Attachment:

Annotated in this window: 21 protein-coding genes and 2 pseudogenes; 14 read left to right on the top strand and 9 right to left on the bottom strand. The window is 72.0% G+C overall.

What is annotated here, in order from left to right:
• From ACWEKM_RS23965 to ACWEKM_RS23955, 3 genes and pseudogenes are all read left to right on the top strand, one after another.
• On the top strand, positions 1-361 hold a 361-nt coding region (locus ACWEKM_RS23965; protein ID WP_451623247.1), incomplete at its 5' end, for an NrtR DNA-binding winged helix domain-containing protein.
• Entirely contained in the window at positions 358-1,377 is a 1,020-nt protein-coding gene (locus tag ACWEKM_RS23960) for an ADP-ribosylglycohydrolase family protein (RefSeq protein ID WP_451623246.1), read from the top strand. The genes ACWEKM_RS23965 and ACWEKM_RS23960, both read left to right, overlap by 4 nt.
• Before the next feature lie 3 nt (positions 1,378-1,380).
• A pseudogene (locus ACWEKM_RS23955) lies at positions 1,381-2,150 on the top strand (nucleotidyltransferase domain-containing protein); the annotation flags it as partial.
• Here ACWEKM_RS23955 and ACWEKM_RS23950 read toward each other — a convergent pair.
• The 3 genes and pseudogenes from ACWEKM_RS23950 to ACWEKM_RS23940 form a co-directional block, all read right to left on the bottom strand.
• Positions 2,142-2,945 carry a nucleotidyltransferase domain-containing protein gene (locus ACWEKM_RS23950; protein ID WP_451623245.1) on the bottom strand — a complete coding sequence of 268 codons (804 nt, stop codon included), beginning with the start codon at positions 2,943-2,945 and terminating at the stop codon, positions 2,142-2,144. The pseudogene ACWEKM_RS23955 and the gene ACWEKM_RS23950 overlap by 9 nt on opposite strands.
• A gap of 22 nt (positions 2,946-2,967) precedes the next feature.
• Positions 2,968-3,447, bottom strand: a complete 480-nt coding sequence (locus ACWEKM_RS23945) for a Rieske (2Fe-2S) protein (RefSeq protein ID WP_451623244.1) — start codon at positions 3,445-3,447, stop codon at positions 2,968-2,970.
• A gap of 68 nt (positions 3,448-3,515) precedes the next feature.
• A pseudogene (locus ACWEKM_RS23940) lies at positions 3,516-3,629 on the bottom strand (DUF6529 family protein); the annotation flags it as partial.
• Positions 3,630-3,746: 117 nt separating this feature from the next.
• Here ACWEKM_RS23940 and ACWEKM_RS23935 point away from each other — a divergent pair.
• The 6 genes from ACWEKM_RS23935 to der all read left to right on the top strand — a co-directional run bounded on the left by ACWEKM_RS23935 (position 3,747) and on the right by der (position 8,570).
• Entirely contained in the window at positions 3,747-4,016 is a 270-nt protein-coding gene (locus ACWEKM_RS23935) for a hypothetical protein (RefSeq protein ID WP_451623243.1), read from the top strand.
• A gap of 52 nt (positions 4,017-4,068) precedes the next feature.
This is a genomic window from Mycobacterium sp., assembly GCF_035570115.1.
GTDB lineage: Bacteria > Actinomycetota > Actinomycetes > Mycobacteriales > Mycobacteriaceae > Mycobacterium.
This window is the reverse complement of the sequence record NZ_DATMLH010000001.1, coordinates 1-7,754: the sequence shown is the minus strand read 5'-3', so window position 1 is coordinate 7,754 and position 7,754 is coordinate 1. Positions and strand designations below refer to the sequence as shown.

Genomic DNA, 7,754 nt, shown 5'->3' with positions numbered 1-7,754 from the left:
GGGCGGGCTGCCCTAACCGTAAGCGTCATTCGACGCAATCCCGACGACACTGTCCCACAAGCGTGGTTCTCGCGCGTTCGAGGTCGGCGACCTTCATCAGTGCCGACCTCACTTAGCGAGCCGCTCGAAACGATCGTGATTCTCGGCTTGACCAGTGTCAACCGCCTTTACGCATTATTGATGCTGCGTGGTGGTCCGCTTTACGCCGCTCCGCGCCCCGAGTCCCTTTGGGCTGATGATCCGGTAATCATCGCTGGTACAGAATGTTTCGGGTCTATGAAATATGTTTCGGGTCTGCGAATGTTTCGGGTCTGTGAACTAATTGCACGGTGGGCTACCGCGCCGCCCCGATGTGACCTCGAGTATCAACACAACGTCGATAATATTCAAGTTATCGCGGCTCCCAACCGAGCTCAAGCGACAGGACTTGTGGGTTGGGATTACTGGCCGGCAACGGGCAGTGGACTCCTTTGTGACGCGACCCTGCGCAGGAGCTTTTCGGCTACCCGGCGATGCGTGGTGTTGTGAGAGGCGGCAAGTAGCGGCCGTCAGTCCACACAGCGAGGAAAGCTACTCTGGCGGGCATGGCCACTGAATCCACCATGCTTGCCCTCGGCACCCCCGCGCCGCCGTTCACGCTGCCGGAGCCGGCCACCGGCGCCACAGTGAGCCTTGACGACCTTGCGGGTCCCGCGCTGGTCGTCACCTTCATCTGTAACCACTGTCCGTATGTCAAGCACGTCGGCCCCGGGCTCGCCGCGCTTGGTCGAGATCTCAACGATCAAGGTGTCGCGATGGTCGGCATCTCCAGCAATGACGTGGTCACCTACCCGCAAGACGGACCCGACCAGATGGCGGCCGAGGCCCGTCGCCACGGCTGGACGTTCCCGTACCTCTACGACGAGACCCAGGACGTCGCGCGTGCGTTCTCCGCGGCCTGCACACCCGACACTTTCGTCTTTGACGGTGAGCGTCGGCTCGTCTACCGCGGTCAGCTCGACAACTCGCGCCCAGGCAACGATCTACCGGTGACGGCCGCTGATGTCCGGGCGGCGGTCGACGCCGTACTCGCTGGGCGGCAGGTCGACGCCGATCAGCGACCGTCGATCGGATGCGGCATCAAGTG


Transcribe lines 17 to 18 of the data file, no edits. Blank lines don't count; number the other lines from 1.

• The 6 genes from ACWEKM_RS23935 to der all read left to right on the top strand — a co-directional run bounded on the left by ACWEKM_RS23935 (position 3,747) and on the right by der (position 8,570).
• Entirely contained in the window at positions 3,747-4,016 is a 270-nt protein-coding gene (locus ACWEKM_RS23935) for a hypothetical protein (RefSeq protein ID WP_451623243.1), read from the top strand.